on October 29, 2005
If you remember seeing this movie at your theatre or on television a long time ago then you should have this DVD in your collection! It is still one of Hitchcock's masterpieces after 42 years. It has a quiet beginning but picks up the pace later on. Good entertainment!!
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8 of 8 people found the following review helpful
on September 30, 2005
Alfred Hitchcock finished off his quartet of masterpieces between 1958 and 1963 with this classic thriller about birds run (or is it flown?) amok. It was his last film before many feel he hit a decline, as many feel everything after "The Birds" was weak.

Beautiful blonde Melanie Daniels ("Tippi" Hedren in her film debut) has arrived in beautiful Bodega Bay, where she falls in love with Mitch Brenner (Rod Taylor). One day, a seagull attacks her without reason. Soon, bird attacks are reported around the town, as our feathered friends target school children and residents in horrifying strings of attacks. Mitch and Melanie must rely on their wits and each other before it's too late.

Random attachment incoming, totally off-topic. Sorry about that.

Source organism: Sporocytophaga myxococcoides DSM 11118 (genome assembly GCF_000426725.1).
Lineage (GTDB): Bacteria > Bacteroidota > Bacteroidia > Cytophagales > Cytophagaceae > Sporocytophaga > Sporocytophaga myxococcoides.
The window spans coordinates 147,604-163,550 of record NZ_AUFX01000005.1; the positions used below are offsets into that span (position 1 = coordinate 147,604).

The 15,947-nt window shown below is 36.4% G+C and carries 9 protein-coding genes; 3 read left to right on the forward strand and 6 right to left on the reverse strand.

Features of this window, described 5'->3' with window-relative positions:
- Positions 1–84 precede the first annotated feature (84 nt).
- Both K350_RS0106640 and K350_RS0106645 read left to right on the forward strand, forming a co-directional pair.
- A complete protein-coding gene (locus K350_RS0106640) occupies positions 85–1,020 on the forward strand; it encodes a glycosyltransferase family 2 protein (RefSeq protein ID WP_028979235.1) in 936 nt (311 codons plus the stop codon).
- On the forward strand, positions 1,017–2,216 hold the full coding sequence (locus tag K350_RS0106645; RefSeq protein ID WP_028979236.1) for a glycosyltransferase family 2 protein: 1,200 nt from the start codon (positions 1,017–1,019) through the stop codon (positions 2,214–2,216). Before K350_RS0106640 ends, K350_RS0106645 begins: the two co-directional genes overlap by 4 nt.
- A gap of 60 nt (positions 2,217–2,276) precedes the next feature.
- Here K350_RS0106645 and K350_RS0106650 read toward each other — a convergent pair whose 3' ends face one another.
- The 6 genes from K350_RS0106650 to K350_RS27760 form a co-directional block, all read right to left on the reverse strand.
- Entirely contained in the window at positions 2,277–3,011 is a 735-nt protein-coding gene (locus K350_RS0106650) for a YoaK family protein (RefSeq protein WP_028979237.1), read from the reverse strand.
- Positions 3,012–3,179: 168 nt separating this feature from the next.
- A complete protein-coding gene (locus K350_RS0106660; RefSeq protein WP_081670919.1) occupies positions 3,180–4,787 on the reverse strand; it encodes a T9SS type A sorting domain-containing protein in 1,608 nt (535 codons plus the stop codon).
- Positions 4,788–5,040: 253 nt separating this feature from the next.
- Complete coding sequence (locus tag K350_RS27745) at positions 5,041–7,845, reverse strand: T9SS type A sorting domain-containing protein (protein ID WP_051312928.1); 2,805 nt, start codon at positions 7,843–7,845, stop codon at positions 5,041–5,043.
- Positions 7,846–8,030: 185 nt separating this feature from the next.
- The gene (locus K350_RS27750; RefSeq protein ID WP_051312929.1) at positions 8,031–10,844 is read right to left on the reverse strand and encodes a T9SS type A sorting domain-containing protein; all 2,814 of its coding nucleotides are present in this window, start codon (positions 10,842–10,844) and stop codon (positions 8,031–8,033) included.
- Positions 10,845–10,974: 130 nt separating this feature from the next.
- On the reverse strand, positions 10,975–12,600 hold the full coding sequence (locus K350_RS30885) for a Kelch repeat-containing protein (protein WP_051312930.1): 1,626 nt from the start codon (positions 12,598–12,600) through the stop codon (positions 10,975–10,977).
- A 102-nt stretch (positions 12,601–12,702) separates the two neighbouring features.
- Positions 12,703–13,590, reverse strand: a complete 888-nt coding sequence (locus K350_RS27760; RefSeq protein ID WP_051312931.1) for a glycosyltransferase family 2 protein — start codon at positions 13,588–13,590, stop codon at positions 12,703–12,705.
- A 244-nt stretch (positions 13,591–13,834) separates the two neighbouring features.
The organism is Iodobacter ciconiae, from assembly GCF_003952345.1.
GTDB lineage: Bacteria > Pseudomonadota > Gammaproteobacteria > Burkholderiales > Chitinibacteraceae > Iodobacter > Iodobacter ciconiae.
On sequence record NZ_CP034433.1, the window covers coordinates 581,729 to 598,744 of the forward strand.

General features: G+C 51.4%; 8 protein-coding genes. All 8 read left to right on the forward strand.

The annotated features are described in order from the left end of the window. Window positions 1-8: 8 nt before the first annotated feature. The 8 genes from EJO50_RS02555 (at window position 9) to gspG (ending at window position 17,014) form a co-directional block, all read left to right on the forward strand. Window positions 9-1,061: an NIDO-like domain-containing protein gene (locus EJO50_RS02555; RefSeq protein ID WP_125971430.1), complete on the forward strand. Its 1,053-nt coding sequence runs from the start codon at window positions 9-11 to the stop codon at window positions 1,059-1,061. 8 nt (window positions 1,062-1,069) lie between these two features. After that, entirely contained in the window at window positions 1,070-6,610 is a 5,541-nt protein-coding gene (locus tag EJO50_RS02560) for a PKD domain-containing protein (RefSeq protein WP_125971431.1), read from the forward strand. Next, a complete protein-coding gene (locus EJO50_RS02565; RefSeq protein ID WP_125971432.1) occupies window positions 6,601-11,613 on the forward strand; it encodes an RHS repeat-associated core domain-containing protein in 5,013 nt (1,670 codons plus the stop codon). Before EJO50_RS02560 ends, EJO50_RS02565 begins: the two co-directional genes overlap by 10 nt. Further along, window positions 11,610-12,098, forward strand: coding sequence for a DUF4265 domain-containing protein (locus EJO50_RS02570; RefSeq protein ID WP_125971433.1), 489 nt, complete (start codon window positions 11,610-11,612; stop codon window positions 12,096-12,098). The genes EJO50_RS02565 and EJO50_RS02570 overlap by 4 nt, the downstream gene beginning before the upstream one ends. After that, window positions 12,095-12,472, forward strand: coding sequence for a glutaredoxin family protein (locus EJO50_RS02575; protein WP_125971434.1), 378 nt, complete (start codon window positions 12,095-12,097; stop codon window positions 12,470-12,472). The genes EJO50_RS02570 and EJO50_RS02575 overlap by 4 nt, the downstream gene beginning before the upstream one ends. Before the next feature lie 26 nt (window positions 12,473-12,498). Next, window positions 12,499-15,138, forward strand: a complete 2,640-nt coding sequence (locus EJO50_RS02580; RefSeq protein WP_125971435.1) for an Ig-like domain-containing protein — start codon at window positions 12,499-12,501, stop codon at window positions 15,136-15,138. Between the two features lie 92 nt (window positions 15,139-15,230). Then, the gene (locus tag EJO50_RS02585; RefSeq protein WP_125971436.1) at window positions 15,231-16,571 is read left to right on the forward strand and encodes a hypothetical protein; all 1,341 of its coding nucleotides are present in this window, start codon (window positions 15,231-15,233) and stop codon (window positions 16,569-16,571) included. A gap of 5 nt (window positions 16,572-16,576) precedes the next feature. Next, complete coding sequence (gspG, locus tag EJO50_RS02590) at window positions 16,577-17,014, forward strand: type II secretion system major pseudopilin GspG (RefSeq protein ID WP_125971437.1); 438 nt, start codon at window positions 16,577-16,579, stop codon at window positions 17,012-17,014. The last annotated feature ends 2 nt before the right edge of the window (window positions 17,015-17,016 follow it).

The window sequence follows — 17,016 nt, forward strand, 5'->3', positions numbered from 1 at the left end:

"The Birds" is truly a masterpiece. edren excels in her first film role, and the rest of the cast is great. Hitchcock directed this film with fist clenching assuredness, and some of his finest camerawork is present on this film. The extras are great. If you don't own "The Birds", then what are you waiting for?
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31 of 39 people found the following review helpful
on June 9, 2000
THE BIRDS has always been my favorite Hitch film. All the wonderful traits we've come to love and expect in a Hitchcock film are here: suspense, moments of terror, and counter-balancing those, needed moments of humor. The plot has been outlined many times already in other reviews, so I'll skip that. What I do need to point out concerning this Collector's Edition DVD version is the outstanding "extras" that come with. Included is the telling of Hitchcock's original ending, an example of Hitch's story-boarding a scene, Tippi Hedren's screen test, and the inclusion (via photos and commentary) of a deleted scene.